When DED says "Apple stipped complexity" does he really mean stripped functionality? I don't use iWork on either the Mac or iPad but ultimately unless the iPad version does everything the Mac version does then its not the same product. It cant be a case that to make the toolbar look nice you just take half the buttons away otherwise your making your product worse for any serious user.



    At work the number of uses I have for Word are limited but when I do use it, I tend to need to do stuff like hierarchy charts, tables etc. On Word I've found the amazingly easy to do, just clicking a couple of buttons on the ribbon and choosing the design you want. So my test for Pages on the iPad would be how easy is it to add a hierarchy chart? Can anyone answer.
  • Reply 104 of 127
    macrulezmacrulez Posts: 2,455member
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  • Reply 105 of 127
    macrulezmacrulez Posts: 2,455member
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  • Reply 106 of 127
    macrulezmacrulez Posts: 2,455member
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  • Reply 107 of 127
    Quote:
    Originally Posted by Ricardo Dawkins View Post


    buahahahahahaha. Comencing attack w/o a server version of your OS. Good luck!



    Its called "MacOS Server".

    http://www.apple.com/server/



    And since MacOS is UNIX based... well you get the idea. One hell of a nice Server platform.
  • Reply 108 of 127
    macrulezmacrulez Posts: 2,455member
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  • Reply 109 of 127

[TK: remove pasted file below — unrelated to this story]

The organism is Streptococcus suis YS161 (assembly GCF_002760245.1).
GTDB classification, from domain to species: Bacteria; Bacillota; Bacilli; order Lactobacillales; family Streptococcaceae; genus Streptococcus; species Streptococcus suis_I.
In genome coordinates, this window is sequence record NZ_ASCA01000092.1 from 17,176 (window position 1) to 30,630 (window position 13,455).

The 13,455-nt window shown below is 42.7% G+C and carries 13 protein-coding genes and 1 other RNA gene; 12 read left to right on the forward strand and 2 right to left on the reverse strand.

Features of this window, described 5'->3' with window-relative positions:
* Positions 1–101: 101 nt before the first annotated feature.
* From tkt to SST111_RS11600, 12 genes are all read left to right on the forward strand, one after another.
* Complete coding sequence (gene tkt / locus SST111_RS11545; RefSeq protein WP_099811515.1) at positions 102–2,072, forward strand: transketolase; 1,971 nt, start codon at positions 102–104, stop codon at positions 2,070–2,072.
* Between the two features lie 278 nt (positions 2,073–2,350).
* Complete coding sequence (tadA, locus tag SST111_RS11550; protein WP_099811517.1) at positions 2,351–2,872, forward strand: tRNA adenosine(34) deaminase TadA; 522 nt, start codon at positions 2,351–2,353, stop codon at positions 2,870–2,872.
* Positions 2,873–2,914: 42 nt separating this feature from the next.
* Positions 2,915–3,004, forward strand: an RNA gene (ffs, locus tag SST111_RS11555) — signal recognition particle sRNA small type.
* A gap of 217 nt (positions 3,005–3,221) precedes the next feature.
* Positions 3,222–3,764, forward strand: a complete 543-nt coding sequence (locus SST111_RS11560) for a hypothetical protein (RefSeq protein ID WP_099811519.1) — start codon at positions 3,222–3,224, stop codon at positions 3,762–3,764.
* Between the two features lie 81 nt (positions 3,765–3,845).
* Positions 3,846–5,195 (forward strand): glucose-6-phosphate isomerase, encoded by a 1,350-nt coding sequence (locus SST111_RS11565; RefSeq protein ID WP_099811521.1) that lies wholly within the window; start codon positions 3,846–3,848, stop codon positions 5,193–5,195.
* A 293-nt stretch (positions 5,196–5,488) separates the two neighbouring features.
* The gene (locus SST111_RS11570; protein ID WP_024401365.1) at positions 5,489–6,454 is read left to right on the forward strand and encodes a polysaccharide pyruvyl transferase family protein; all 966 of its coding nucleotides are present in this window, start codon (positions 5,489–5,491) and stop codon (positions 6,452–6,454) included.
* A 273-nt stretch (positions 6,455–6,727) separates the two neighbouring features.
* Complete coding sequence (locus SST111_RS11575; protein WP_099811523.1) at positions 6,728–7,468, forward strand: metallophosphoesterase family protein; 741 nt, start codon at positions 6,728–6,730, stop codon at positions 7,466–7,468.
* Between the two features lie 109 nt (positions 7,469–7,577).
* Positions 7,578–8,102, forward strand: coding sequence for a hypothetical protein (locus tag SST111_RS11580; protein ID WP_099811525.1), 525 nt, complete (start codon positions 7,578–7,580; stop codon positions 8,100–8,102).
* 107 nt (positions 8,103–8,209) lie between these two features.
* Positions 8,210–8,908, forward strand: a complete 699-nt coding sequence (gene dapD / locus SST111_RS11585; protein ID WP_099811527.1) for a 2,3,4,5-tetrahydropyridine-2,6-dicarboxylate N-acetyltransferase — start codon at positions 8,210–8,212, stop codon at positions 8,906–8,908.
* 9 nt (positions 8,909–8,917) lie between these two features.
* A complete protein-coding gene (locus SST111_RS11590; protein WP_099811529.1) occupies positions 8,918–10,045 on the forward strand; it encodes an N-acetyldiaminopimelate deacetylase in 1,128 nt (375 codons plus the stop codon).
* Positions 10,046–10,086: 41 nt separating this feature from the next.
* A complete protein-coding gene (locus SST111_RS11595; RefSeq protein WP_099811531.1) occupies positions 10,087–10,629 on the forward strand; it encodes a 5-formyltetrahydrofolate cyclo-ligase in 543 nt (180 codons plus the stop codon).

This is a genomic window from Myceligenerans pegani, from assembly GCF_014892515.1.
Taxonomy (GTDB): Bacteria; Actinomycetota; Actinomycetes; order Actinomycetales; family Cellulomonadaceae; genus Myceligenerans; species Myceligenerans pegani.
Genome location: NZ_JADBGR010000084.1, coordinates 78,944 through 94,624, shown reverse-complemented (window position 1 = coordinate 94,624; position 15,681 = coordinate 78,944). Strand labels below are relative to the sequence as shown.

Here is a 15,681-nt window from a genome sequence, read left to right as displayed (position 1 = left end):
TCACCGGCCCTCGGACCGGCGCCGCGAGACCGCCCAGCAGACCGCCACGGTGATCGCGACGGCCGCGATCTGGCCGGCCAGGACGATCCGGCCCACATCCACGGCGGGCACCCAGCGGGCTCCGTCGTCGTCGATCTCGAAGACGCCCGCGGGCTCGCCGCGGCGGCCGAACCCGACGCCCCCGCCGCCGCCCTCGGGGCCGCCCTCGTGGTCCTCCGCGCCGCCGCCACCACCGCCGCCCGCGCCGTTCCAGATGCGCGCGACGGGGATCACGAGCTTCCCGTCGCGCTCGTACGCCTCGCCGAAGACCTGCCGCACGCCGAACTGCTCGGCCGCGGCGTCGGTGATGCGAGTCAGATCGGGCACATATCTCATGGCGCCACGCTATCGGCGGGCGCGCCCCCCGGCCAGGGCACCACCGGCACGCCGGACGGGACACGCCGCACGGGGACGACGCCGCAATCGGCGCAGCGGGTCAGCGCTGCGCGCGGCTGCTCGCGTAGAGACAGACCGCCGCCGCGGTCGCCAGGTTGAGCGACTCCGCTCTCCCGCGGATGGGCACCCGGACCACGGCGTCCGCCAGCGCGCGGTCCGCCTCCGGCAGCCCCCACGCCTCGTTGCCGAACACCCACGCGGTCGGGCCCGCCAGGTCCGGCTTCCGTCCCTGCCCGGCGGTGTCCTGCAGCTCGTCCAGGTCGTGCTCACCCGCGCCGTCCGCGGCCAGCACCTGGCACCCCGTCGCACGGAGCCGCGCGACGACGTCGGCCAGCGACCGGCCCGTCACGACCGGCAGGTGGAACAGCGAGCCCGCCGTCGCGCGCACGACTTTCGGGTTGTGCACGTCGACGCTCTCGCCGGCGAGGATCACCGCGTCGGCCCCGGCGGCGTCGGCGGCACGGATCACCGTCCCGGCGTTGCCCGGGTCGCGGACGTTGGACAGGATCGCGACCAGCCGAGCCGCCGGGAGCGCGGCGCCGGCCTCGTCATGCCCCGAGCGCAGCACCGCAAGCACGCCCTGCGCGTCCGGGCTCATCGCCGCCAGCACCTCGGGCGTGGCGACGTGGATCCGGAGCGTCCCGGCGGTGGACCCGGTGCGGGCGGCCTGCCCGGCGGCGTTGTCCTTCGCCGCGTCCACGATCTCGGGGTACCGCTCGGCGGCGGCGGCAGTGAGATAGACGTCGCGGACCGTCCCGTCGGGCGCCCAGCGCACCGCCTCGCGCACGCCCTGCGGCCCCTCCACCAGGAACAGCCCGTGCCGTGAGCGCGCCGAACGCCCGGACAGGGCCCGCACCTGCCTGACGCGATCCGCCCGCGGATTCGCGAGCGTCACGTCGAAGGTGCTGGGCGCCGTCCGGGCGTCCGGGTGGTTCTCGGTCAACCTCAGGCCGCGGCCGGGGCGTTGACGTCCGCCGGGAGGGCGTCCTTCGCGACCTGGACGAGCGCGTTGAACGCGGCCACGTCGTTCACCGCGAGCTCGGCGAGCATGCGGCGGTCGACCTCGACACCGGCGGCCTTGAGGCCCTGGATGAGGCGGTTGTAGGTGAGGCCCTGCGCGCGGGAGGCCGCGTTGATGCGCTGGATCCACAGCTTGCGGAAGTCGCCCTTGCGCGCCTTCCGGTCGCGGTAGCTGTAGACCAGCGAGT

macrulezmacrulez Posts: 2,455member
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  • Reply 110 of 127
    macrulezmacrulez Posts: 2,455member
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  • Reply 111 of 127
    Quote:
    Originally Posted by Jacksons View Post


    Speaking of insecure: http://www.bgr.com/2011/09/19/os-x-l...your-password/



    Where that is a major security flaw, I'm not about to let a stranger into my home to type those commands into my computer. With the now complete ASLR in Lion and other such security enhancements, they would have to put in a lot of effort just to get into the machine to execute the scripts. Plus it appears that these scripts are run from the terminal, so the malicious user would need access via SSH or Remote Desktop, the former of which is nearly impossible to break in to without the required keys, and both are disabled by default. Therefore putting this kind of security threat into the "very unlikely" category.